Industry- standard GSM file formats. Another great development is the ability of second-generation VoIP solutions to capture all audio in standard GSM file format. These solutions perform transcoding on-the-fly, normalizing and compressing it all into an industry-standard, non-proprietary GSM file format, regardless of disparate audio sources. This allows for simple, centralized storage and playback using any standard media player.

Advanced security. Since second-generation VoIP recording solutions have the ability to process only voice packets up front, you do not need to worry about confidential IP data packets being transferred to the call recording application.

Self-maintaining solutions. Based on state-ofthe- art digital signal processor (DSP) technology, second-generation solutions are selfmaintaining and provide for all network interface, packet filtering, media processing and recording functions. There is no need to constantly adjust network compression rates, rely on customer- provided routers and additional hardware, or increase the capacity of your current PBX to reliably capture calls. They ensure real-time response and quality of service on every channel recorded by greatly reducing the server processing resources (CPU) required by most host-based offerings.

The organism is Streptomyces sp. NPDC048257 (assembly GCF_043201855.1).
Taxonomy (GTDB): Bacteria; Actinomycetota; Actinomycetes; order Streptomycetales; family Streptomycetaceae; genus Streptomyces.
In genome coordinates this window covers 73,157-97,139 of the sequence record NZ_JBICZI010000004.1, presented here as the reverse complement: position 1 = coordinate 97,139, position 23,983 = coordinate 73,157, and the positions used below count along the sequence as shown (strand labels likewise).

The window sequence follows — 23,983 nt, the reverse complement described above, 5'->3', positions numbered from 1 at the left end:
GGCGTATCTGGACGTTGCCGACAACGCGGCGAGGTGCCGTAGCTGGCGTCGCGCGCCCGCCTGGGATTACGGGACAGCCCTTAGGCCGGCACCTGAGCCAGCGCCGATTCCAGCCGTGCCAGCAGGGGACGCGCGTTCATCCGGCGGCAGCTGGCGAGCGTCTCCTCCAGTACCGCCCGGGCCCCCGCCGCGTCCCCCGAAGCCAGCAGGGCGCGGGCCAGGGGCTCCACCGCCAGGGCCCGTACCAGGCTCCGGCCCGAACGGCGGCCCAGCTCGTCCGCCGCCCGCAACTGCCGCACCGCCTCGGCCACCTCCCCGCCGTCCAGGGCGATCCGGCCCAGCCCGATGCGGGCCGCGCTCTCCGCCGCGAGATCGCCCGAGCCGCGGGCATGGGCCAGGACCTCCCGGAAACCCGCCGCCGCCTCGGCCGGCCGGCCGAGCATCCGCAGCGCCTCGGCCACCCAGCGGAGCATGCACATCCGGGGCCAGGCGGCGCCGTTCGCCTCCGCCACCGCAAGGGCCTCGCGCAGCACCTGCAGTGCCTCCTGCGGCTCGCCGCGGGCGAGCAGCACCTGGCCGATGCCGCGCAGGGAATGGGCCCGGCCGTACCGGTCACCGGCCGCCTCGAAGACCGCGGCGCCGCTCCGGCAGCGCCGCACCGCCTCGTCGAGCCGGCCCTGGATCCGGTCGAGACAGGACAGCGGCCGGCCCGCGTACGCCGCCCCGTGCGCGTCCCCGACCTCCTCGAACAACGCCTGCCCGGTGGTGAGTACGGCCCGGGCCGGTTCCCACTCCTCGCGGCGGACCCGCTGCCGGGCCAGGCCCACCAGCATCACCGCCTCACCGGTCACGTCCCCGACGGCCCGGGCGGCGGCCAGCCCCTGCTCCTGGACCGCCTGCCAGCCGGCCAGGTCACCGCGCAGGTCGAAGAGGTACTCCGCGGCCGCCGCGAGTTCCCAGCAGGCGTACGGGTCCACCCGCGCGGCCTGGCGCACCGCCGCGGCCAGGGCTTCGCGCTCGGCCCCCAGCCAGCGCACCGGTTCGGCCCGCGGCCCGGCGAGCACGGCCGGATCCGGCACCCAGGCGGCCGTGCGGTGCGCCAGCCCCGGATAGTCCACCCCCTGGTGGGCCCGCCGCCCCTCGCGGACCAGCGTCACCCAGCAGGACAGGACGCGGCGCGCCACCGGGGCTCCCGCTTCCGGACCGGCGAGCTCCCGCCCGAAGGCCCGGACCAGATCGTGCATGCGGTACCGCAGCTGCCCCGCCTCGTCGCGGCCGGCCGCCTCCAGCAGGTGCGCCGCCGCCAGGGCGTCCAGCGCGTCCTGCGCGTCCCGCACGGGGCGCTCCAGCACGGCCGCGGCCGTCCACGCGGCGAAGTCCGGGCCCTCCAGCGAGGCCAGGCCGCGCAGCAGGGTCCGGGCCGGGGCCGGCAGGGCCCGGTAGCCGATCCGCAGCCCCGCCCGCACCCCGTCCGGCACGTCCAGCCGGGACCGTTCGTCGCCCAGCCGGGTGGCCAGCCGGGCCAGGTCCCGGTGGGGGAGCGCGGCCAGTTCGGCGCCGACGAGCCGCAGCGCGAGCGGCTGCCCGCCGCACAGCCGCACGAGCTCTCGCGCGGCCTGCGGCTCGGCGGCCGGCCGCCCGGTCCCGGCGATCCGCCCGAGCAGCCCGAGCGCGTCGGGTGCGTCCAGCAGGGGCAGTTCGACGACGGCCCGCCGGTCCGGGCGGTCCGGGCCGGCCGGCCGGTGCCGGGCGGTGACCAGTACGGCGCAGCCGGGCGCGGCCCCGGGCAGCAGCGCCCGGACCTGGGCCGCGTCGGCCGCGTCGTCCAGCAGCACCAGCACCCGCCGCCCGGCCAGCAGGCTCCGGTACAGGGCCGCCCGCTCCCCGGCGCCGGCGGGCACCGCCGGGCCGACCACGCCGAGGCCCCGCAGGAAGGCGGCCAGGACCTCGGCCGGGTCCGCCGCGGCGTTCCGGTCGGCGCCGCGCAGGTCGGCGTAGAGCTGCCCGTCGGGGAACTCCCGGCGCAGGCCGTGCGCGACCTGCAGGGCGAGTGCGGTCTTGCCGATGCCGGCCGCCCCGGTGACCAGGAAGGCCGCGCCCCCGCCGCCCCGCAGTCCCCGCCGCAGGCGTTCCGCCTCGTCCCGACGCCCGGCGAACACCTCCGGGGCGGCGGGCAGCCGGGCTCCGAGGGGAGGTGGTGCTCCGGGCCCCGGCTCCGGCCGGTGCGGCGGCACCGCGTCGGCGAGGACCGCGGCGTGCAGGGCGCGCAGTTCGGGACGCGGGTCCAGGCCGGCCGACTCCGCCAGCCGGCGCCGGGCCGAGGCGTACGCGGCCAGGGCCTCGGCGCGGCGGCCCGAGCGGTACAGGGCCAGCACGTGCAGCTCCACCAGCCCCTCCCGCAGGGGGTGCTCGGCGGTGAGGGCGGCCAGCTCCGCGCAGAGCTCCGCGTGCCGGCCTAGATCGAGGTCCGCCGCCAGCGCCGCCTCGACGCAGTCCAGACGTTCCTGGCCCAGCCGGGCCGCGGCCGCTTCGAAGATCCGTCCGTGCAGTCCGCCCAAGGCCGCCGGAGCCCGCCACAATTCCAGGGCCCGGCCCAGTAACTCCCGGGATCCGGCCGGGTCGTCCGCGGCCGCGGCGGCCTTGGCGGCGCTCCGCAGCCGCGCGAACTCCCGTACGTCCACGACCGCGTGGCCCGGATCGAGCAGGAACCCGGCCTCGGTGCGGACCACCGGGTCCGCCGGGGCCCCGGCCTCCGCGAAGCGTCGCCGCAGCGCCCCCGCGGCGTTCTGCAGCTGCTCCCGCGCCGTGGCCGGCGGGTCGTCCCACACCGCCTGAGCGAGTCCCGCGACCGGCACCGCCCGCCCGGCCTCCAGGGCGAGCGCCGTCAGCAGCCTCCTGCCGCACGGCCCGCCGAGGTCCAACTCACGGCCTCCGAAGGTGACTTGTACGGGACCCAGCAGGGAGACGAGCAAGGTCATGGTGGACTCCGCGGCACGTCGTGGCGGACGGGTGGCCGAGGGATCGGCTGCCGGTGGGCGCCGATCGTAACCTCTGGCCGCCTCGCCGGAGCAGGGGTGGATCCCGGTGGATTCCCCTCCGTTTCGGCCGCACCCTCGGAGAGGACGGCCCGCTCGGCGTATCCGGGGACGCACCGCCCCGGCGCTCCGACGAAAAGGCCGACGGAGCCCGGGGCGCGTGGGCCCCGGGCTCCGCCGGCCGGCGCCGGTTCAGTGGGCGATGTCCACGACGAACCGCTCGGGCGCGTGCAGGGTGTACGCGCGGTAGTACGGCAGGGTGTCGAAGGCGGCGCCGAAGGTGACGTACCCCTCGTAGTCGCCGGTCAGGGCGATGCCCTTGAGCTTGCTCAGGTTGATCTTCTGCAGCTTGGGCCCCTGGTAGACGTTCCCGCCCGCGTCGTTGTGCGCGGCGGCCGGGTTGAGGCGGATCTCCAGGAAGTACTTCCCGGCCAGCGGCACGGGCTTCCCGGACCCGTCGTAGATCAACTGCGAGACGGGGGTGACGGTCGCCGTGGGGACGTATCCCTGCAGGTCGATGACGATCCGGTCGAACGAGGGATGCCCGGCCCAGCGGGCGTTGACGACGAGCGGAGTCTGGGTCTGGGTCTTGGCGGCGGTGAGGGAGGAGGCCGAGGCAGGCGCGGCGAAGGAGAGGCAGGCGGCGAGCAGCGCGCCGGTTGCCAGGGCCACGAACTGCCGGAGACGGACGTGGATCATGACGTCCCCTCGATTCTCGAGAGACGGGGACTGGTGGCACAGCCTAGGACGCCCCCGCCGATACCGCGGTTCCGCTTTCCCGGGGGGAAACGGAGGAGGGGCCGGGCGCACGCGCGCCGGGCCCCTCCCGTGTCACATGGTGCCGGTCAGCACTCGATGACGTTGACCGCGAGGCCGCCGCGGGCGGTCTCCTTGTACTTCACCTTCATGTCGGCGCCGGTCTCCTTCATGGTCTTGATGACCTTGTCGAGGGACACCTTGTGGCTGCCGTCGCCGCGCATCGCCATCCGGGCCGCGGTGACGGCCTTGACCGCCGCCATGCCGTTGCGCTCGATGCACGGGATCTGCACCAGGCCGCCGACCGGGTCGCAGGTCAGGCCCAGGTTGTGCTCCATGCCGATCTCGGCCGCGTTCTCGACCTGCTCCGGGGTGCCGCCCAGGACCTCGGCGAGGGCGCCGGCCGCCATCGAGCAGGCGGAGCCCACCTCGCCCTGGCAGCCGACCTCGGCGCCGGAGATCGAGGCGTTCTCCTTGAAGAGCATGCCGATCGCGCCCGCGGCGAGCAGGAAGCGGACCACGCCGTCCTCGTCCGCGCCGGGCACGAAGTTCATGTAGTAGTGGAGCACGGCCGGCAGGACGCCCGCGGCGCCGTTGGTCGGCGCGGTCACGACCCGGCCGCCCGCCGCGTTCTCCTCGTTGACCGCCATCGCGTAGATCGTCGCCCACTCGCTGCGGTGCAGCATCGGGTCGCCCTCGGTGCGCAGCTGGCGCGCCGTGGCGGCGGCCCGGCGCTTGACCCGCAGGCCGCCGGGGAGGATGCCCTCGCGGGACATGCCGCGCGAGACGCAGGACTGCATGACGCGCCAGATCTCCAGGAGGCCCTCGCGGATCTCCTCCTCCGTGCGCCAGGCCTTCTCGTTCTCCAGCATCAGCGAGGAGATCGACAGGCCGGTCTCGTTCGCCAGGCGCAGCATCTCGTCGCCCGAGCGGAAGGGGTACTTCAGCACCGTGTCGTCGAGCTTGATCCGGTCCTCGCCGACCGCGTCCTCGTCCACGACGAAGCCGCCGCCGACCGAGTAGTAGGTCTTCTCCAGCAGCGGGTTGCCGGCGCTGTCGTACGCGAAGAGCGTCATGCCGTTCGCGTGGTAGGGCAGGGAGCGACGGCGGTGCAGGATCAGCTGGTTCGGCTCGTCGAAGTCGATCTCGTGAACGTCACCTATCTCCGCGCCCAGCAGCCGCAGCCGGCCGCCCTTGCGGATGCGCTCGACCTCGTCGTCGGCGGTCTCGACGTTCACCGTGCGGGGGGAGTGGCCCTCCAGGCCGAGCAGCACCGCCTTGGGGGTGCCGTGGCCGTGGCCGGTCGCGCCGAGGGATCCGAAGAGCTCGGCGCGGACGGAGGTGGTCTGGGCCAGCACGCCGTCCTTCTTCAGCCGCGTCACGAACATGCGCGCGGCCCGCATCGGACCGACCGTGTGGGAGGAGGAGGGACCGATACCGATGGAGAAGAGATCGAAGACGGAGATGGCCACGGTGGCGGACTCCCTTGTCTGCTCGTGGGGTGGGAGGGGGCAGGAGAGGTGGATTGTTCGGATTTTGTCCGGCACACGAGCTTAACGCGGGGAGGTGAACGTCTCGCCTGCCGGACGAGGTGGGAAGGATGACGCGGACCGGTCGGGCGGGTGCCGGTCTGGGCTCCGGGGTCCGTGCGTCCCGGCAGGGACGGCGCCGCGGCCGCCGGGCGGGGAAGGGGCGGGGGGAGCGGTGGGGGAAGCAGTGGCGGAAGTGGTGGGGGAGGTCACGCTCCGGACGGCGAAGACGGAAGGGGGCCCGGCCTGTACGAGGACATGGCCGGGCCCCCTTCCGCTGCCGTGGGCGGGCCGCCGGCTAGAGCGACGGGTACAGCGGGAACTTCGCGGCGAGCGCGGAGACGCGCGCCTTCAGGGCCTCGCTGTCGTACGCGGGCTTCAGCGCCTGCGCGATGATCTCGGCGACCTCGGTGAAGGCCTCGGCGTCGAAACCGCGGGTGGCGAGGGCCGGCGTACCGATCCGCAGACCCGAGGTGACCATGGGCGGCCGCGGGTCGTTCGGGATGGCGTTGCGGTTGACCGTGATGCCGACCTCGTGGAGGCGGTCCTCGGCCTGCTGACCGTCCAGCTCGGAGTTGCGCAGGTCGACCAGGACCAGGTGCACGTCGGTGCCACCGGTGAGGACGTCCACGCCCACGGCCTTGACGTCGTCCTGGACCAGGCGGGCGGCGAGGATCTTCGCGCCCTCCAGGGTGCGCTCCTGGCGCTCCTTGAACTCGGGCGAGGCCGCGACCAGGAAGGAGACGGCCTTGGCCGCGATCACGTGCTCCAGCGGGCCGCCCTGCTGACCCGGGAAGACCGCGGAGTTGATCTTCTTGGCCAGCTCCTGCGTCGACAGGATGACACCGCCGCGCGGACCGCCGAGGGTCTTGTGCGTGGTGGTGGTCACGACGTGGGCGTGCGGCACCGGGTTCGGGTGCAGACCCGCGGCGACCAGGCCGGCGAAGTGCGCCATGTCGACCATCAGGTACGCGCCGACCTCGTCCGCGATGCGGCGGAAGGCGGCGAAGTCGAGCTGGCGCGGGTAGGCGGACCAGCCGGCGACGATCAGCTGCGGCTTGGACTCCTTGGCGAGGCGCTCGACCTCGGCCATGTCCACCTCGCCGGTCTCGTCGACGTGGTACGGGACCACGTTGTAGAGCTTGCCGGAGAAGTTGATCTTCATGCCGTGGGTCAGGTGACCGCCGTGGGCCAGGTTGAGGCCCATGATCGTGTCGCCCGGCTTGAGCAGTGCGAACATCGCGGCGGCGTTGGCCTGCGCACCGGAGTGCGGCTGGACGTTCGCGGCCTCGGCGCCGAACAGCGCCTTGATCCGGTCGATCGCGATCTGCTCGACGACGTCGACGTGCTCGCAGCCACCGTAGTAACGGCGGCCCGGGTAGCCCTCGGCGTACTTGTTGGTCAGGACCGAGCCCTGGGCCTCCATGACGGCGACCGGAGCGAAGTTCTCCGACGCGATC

True video screen recording. Secondgeneration solutions have also made true video-quality screen recording in a VoIP environment a reality, without compromising the quality of the video recording or affecting network performance. Unlike older technologies that constantly stream data over the network, file transfer of screen recordings originally captured at local PC workstations can be either continuous upon conclusion of every recording session or done via scheduled bursts after hours, when the network is less busy.

Do Your Homework
As you move through the normal cycle of replacing your PBX system, you will probably view VoIP as a logical choice for achieving increased productivity from converged messaging. When that times comes, be sure to do your homework. Finding the right solution — or the wrong one — will have a major impact on your organization, both now and for years to come.

Patrick Botz serves as global director of marketing for Voice Print International (http://www.voiceprintonline.com), (news - alert) a provider of interaction recording and workforce optimization solutions for contact centers. As a CRM practitioner, Botz focuses on the mission-critical aspects of capturing real-time customer intelligence and optimizing workforce performance in real time. He may be contacted at [email protected].